Another area which may shock you is in my field of web design and development. When someone comes to me and shares their frustrations about their existing website, they’re in a state of frustration, chaos, or disorder. With a clear understanding of my purpose, I can move in this area of bringing hope to others. Thus, I get the ability to listen to each client, understand where they’re currently at, and know the place they want to be in the future. I take all of this into account as I custom-design a new website for my clients. Consequently, I take something that’s in chaos and bring it to a place of order; thereby, bringing clarity and hope again to someone who was about to give up.

These are just a few examples of how my purpose takes shape. But I realize you and mom were pivotal to helping me recognize and understand my purpose at a very early age. You pointed out the many areas where I seemed to thrive and be in what I call a “zone.” When I was in high school, you suggested that I consider studying psychology since I loved working with young people. You pointed out how I “came to life” when I worked with kids who came from less fortunate upbringings. Specifically, it became apparent when we went on camping/hiking excursions or regional competitions with Christian Service Brigade (CSB). When I was too old to partake in the program as a student, I loved leading the teams and cheering them on to victory with each event we competed in. I loved being in the middle, getting them “pumped-up” and seeing them go out with an intense passion, zeal, and excitement. And, when we won, I remember how we would gather around in a circle, jumping up and down because of what the team had accomplished. The many months of training for those regional competitions all came to a culmination as we received our trophy for that year. At one point, we came in first place eight years in a row. There was something about that experience that made me feel as if I was called to this. It was that ability to lead, to motivate and encourage, make others laugh, and succeed which helped me to see that I worked best when such values were present in a given situation or relationship.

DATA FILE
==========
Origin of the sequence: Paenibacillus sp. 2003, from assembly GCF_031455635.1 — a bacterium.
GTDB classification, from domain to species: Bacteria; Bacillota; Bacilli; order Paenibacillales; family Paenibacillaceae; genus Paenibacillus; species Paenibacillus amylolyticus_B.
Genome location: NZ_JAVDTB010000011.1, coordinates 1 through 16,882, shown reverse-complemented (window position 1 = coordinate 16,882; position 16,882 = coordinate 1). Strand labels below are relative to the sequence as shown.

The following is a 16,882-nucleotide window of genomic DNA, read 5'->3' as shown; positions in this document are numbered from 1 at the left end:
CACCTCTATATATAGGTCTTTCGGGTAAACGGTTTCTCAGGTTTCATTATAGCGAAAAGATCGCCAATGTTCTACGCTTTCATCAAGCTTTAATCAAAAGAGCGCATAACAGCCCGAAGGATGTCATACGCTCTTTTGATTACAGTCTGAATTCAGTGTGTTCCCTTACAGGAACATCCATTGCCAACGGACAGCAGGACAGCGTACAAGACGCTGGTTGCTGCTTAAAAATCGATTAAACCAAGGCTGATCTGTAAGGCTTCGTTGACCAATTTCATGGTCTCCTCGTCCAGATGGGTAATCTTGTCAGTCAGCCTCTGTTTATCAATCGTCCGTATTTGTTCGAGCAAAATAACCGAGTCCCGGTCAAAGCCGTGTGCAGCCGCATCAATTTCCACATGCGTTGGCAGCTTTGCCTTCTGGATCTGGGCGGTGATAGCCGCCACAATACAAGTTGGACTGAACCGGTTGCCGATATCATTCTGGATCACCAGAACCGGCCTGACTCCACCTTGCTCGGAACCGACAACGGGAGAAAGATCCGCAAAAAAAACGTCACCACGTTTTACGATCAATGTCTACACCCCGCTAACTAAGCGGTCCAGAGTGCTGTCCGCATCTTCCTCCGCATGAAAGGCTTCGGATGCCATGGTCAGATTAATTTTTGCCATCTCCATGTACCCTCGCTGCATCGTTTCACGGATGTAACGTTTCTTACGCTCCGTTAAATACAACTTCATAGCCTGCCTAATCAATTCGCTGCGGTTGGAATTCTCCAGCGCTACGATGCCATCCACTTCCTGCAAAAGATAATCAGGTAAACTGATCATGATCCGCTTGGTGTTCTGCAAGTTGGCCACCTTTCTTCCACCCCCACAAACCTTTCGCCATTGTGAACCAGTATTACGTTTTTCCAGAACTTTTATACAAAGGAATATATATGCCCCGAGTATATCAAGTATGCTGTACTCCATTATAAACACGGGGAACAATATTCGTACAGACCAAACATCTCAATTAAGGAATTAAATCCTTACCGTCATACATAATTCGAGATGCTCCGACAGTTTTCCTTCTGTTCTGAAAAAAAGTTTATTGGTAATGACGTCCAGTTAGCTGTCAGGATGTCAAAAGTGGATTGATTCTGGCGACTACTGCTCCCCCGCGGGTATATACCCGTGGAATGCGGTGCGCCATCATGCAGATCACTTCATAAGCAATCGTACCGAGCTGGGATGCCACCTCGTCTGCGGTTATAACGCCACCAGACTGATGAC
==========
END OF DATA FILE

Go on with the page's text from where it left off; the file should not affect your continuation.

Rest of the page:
As Kristian and I partook in one man’s vision in Disneyworld, I couldn’t help but think about our calling again as a family. Kristian shared the same sentiment. You may not be with us physically, yet you live in our hearts in a much greater capacity, perhaps, more than when you were alive. I say that because now I’m much more aware of your significance in our lives. We’re even more aware that our lives on earth are temporary and that our time to make a difference is NOW.

Dad, may you one day know by the fruit of our lives that your impact on your three sons was enormous. I can’t wait to one day meet up with you and just catch up. Even now it seems like so much time has passed. By the way, could you send me your phone number in heaven? I miss hearing your voice and would love to simply tell you how much I love you.

Love you forever,


TIDBIT: Written in Orlando FL, Sunny skies, 87 degrees.